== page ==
HISTORY

For over a half century, the Windmill Club has brought residents together for all kinds of social and sporting activities. From lake swimming, tennis and softball to elegant parties, barbeques and late nights at the Windmill Bar. The club's snack bar is open daily, and hosts intimate Friday night dinners throughout the summer overlooking the moonlit lake.

The Windmill Club’s newly renovated clubhouse is a converted boathouse that sits on the edge of a pristine lake that draws all kinds of swimmers, from splashing toddlers to a competitive swim team to lap swimmers. Sand castles, sunbathers and volleyball games coexist on its sandy beach, providing instant decompression every day of the week.

 

Across the lake, four tennis courts supervised by Windmill’s own tennis pro are the scene of friendly matches, USTA women’s league play, and lessons for all ages and levels. Softball, basketball, bicycling and rollerblading within the Club’s 80 acres add to the park-like atmosphere.

 

A volunteer Board of Governors keeps the programs vital and carefully preserves the historical windmills and clubhouse, beautifies its grounds, maintains clean and safe swimming facilities, and draws enthusiastic residents of all ages to have fun in the sun.

 

 

The Beginning

Windmill Farm began with Dr. Charles Paterno, a physician turned Manhattan developer, who decided to escape the city’s heat. In 1919 he bought 268 acres known as North Castle Farm, which had a 1910 colonial manor sitting on a knoll overlooking Route 22. Dr. Paterno soon became a gentleman farmer, presiding over horses, cows, chickens and ultimately an orchard of 1200 fruit trees. In a 1918 interview for American Magazine, he calculated that he had built about 75 apartment buildings in New York City, housing perhaps 28,000 people. Clearly he had needed a change of pace.

 

The Evergreen

Within a few years, Dr. Paterno acquired additional land, 1270 acres on both sides of Route 22. His son, Carlo, related that in 1922 his father planted a million and a half evergreen seedlings (a figure hard to comprehend) in anticipation of a New York state ban against cutting live trees for Christmas. Paterno was going to sell his nursery stock balled. The law never passed, but the evergreens were cut and sold at Christmas until about 1958. Those that escaped the ax still stand in straight rows towering over many of the homes.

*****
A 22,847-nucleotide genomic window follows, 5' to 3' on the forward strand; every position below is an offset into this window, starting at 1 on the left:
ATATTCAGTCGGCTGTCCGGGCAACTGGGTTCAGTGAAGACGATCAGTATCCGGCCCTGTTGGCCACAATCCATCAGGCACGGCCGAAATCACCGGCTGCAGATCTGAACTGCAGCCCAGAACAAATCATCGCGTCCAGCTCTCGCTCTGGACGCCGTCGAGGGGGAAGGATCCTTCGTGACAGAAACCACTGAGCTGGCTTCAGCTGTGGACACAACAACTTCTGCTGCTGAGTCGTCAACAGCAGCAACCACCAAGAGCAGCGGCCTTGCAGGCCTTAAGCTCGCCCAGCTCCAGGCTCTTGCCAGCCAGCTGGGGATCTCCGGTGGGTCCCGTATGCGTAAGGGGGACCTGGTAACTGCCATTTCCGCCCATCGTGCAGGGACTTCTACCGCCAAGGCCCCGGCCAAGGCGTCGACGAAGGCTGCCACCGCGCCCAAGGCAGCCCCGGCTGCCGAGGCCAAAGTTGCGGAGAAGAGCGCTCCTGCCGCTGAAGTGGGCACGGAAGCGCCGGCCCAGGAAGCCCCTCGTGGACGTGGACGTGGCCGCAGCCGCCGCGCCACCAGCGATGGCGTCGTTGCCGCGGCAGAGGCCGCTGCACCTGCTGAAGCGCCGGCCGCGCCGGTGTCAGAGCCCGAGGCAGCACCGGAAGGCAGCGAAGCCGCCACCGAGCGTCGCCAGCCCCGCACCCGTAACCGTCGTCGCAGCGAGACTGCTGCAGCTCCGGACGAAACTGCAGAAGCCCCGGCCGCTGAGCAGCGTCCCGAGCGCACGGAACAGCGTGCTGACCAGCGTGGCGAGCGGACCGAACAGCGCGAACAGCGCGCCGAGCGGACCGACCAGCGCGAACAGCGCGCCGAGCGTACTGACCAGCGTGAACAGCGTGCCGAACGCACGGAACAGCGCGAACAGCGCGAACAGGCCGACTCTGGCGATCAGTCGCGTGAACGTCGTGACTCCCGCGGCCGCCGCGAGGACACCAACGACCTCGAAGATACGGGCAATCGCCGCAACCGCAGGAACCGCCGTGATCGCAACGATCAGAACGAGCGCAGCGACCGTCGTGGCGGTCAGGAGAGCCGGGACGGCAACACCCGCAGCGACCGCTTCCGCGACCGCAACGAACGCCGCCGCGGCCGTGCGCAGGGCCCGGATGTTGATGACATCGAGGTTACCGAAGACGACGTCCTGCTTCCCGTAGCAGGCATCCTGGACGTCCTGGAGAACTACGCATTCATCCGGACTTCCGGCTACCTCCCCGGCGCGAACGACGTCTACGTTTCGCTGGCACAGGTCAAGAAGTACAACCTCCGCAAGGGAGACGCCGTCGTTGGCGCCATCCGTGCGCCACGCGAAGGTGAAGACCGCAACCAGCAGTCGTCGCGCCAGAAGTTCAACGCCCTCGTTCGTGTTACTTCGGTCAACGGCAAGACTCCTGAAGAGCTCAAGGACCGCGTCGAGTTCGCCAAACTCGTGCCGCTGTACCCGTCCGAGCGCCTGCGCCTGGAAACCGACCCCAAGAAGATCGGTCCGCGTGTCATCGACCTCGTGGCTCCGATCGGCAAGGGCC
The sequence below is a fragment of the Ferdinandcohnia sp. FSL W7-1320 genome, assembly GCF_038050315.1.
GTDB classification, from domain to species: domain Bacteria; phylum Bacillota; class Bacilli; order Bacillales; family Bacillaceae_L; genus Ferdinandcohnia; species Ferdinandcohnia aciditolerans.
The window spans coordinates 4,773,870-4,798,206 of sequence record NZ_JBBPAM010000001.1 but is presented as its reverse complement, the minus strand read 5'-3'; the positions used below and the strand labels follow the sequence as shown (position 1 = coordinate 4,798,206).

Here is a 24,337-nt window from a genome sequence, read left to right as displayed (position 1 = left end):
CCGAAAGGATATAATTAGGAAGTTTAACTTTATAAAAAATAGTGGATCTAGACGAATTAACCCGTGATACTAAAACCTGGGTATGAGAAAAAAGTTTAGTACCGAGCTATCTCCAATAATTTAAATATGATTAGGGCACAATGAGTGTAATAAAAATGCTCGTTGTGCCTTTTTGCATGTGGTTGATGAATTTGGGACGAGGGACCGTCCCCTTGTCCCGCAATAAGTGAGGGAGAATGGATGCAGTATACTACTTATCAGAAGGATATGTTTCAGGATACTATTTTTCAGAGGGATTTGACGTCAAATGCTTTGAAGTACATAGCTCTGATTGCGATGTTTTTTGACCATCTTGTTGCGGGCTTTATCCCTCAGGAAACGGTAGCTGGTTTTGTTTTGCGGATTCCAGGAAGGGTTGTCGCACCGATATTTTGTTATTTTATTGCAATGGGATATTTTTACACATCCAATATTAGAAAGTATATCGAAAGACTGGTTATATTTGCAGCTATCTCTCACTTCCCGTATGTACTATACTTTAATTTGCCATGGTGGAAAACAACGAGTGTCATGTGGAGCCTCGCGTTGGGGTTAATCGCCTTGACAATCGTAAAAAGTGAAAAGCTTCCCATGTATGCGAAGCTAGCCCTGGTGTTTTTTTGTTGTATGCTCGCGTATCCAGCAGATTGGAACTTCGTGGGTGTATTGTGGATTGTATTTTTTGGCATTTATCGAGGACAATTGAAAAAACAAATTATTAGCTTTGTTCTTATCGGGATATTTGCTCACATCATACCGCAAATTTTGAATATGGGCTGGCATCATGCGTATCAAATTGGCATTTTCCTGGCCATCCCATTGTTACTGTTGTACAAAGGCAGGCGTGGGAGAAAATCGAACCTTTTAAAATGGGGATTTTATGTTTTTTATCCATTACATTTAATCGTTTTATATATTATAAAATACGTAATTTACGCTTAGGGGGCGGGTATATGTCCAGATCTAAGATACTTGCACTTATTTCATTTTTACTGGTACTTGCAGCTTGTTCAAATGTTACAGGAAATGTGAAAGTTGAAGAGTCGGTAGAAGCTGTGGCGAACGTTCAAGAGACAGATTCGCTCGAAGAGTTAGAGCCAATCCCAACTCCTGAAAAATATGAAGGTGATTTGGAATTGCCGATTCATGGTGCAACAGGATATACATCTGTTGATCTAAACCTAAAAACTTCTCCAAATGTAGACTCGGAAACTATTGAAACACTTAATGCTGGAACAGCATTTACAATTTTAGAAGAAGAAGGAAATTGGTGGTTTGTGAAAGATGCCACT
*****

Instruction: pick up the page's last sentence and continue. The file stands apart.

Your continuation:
Walls and Windmills

During the Depression, Paterno hired scores of laborers who reportedly worked for 50 cents an hour building the landmark fieldstone wall, almost a mile long. In the 1930s he added four interconnecting lakes by damming streams and erecting at least six windmills to draw water from newly drilled wells. Paterno hoped to sell water to North Castle residents. When that plan failed, he asked a local builder, Edmund Petre, to build a boathouse for his family on one of the lakes and cover the steel-shafted windmills with wood. Petre designed each windmill differently with distinctive trims and cornices.

 

A New Community

In 1946, Carlo Paterno inherited his father’s country estate, which was by then called Windmill Manor, and decided to turn it into a residential community. He foresaw that the land, graced with the picturesque windmills, lakes and dramatic rock formations would be a drawing card for homebuyers. His offering brochure called it “a new and fascinating design for country living.”

 

The manor house became the “administration building,” and prospective homebuyers were put up overnight in the Paterno guesthouses near the barns on Upland Lane. Some families stayed several months while their houses were being built.

 

Birth of the Club

On March 18, 1948, Carlo Paterno drew the new homeowners together, incorporating them under the name The Windmill Club, and he designated the boathouse, The Clubhouse. His brochure explained that his company would “manage the Club until two-thirds of the building plots have been sold. At that time, the incorporators will turn over to the members the administration of the Club, together with the authority to approve all plans, enforce rules and regulations and control the abatement of nuisances.”

 

By 1954, some 60 homes had been built and Windmill Farm was sold to developers Edward Tobin and Mac Welson, who continued the home and road building for five more years. The next developer of the Farm’s 750 acres was Olivia G. Seeler, who presumed she had completed construction in the 1960s. The count stayed at 372 homes until the turn of the 21st century, when five more were built.

Windmill Farm retains its country character even today with unspoiled natural landscaping, winding roads, and woods enough for squirrels, rabbits, chipmunks, raccoons and deer.